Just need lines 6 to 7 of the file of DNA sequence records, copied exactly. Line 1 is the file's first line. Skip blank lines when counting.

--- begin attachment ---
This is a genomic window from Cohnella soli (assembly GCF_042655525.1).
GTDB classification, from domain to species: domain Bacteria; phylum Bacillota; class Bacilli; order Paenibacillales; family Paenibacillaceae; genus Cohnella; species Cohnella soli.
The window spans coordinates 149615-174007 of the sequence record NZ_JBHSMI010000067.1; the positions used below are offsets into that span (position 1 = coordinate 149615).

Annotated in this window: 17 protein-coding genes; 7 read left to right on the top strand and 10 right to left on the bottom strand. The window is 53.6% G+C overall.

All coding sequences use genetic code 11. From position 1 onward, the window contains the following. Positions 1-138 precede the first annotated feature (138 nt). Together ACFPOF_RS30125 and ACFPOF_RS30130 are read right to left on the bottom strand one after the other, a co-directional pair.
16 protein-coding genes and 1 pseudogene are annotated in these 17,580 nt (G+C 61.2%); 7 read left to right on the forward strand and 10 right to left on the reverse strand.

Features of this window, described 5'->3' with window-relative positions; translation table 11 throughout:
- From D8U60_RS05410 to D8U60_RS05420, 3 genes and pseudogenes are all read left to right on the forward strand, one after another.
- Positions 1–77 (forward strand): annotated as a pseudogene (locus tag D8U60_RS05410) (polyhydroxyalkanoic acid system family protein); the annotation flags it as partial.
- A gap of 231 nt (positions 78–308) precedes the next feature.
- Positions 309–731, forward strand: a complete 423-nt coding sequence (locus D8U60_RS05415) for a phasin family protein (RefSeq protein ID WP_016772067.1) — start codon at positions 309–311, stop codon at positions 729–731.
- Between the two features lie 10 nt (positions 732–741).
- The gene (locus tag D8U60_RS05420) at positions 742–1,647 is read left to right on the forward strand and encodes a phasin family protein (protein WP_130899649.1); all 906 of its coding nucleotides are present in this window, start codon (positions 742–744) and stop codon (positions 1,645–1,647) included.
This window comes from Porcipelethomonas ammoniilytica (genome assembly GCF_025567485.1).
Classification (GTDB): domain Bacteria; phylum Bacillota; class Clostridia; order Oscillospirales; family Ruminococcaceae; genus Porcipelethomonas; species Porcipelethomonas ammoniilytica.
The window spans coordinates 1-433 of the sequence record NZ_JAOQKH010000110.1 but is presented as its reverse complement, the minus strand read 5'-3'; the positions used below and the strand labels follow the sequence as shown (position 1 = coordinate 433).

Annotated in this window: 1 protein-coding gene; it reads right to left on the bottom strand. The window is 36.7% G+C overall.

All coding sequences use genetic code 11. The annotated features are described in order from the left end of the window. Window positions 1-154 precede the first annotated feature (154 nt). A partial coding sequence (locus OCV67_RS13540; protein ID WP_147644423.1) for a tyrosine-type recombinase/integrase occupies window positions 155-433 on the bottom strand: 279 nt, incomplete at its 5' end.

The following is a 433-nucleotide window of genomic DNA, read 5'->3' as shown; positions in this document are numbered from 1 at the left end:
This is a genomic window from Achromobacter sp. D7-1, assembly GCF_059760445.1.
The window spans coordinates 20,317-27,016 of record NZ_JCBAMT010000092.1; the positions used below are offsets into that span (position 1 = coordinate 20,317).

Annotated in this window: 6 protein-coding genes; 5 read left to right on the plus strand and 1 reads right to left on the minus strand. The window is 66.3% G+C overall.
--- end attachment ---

16 protein-coding genes and 1 pseudogene are annotated in these 17,580 nt (G+C 61.2%); 7 read left to right on the forward strand and 10 right to left on the reverse strand.

Features of this window, described 5'->3' with window-relative positions; translation table 11 throughout: